Reach Out, a Cameroonian Non-Governmental Organisation has trained some 326 students in some six secondary schools in the Buea Municipality to promote peace and social cohesion.
The info was made known in Buea on Friday, March 10 during a ceremony the NGO organised to end the six-month project which aimed at “enhancing youths initiative for peace: empowering the next generation of peace advocates in Cameroon”
According to the project Manager, Nkongho Christy Ayuk, the initiative stemmed from a baseline study Reach Out conducted within some schools in Buea and found out that as a result of the war of separation in Cameroon’s English Speaking regions which has displaced hundreds of thousands, there was poor integration of IDP students within the school milieu and even in the host communities.
“There was poor social cohesion among the IDP students and the host students,” she said.
To her, the internally displaced students who came from different cultural backgrounds came with an attitude that was not accepted by others in school milieus. She said these students were so stigmatised. That prompted Reach Out to see a need to ensure that it helps in promoting and strengthening social cohesion and peacebuilding within these schools.
The project was able to create nine peace clubs in the schools through which it was able to train 326 young peacebuilders. The project Manager wishes to scale it up to other schools within and without the Buea Municipality.
In other countries, she said, there have been similar projects like this. To her, Reach Out learned from those projects “and saw the need to try it too in our community. Reach Out being one of the women-led organisations that is into peace-building within the context of the crisis, this project is an achievement for us” Said Nkongho Christy.
She however implored the schools present: GBHS Muea, St Theresia Secondary School, and GBHS Bokwango among others to take the peace initiative to their peers.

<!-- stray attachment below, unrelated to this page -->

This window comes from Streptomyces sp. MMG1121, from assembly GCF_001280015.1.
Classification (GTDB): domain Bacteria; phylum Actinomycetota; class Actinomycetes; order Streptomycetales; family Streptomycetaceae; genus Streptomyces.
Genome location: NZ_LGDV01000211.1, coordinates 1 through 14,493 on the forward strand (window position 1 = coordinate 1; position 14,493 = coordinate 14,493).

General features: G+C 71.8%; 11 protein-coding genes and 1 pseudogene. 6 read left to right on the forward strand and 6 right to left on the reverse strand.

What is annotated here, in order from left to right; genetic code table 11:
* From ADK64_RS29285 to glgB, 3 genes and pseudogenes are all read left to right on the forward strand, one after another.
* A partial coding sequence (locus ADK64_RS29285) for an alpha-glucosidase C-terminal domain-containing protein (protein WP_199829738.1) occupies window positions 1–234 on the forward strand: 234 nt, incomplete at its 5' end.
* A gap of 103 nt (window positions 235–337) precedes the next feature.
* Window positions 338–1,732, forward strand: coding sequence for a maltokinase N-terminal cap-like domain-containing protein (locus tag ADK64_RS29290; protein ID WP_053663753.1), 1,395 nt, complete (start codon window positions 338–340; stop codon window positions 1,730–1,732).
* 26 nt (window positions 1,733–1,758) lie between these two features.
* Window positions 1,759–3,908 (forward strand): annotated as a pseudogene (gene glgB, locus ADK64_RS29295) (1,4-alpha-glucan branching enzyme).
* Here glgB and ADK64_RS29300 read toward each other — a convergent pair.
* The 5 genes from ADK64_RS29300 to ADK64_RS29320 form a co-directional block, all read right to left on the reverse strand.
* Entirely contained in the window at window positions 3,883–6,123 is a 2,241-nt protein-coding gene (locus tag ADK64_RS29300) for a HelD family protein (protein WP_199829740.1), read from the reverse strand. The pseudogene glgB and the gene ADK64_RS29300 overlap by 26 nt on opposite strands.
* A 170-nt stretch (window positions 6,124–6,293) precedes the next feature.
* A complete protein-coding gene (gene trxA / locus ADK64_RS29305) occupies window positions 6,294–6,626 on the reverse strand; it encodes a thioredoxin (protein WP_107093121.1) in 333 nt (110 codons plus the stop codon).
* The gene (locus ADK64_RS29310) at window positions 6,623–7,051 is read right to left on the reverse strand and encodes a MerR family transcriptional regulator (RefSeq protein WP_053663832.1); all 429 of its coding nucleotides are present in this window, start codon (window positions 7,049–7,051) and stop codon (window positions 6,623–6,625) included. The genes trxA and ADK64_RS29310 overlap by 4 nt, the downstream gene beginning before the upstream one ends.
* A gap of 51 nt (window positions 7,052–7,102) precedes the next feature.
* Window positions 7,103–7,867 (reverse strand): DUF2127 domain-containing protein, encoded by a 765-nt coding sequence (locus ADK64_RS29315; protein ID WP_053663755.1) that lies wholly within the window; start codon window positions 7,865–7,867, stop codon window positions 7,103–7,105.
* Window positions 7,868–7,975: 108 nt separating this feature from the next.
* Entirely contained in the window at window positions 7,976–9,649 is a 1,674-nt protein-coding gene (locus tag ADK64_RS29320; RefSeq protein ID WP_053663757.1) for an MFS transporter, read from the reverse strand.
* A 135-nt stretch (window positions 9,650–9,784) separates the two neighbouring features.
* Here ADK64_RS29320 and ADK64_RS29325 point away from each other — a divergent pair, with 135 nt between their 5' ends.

Egbe Emilia Claudia Ntui is a form five student from St Theresia Secondary School who has been trained to become a young peace builder. As a member of the peace club, Claudia Ntui said she was not at first convinced about the peace club when it was introduced in their school. But she joined after second thoughts and now is learning certain things which she said not only elders could do in the community.
“The project made me understand that peace is not only built maybe from the politicians but with all the citizens because if we unite, I believe that Cameroon would be a better country, especially for the way the nation is right now. Kids have been deprived of the opportunities of going to school but believe that if their fellow youths of the country can be enabled to understand that peace is all that we need and violence is not what we need in our society Cameroon would be better” she said.
She is in talks with her school authorities to enable her to take the peace messages to other schools because the majority of the youths are in schools.
At the one-day capitalisation event, the students presented poems, dramas, and dances tailored toward fostering peace in communities.
It was attended by school authorities, civil society activists, and religious authorities among others.
One of the civil society actors at the event was Dr. Beatrice Titanji. After watching stage drama and listening to poems, the woman of the year said she was impressed as she encouraged youths and women to yearn for peace in Cameroon.
“We seem to have failed in bringing the peace we seek. And I think that now targeting the young people assures us of a better future that we are on the right track and they are learning how to maintain peace which should be in their time” she said.